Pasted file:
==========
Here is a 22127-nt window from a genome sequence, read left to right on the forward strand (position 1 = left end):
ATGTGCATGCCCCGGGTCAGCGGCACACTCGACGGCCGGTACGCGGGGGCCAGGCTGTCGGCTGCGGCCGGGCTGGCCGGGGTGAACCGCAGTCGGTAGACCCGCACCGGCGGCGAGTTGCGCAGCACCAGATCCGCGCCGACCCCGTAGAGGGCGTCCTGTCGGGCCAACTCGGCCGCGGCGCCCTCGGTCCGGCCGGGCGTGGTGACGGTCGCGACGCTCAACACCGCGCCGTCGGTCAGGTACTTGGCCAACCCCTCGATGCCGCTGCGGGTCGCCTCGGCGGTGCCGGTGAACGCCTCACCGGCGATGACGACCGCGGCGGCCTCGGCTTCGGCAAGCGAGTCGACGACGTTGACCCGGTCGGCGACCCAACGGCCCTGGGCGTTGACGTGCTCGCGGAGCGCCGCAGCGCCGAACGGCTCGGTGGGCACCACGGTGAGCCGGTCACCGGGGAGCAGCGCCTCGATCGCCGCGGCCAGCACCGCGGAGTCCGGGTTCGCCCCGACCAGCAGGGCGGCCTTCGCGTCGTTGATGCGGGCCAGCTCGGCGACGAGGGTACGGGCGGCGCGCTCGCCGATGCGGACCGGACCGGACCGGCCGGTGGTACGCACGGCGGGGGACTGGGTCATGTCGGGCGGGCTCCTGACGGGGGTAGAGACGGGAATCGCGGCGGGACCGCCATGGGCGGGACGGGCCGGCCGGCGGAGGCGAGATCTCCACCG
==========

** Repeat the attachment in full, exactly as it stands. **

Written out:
Here is a 22127-nt window from a genome sequence, read left to right on the forward strand (position 1 = left end):
ATGTGCATGCCCCGGGTCAGCGGCACACTCGACGGCCGGTACGCGGGGGCCAGGCTGTCGGCTGCGGCCGGGCTGGCCGGGGTGAACCGCAGTCGGTAGACCCGCACCGGCGGCGAGTTGCGCAGCACCAGATCCGCGCCGACCCCGTAGAGGGCGTCCTGTCGGGCCAACTCGGCCGCGGCGCCCTCGGTCCGGCCGGGCGTGGTGACGGTCGCGACGCTCAACACCGCGCCGTCGGTCAGGTACTTGGCCAACCCCTCGATGCCGCTGCGGGTCGCCTCGGCGGTGCCGGTGAACGCCTCACCGGCGATGACGACCGCGGCGGCCTCGGCTTCGGCAAGCGAGTCGACGACGTTGACCCGGTCGGCGACCCAACGGCCCTGGGCGTTGACGTGCTCGCGGAGCGCCGCAGCGCCGAACGGCTCGGTGGGCACCACGGTGAGCCGGTCACCGGGGAGCAGCGCCTCGATCGCCGCGGCCAGCACCGCGGAGTCCGGGTTCGCCCCGACCAGCAGGGCGGCCTTCGCGTCGTTGATGCGGGCCAGCTCGGCGACGAGGGTACGGGCGGCGCGCTCGCCGATGCGGACCGGACCGGACCGGCCGGTGGTACGCACGGCGGGGGACTGGGTCATGTCGGGCGGGCTCCTGACGGGGGTAGAGACGGGAATCGCGGCGGGACCGCCATGGGCGGGACGGGCCGGCCGGCGGAGGCGAGATCTCCACCG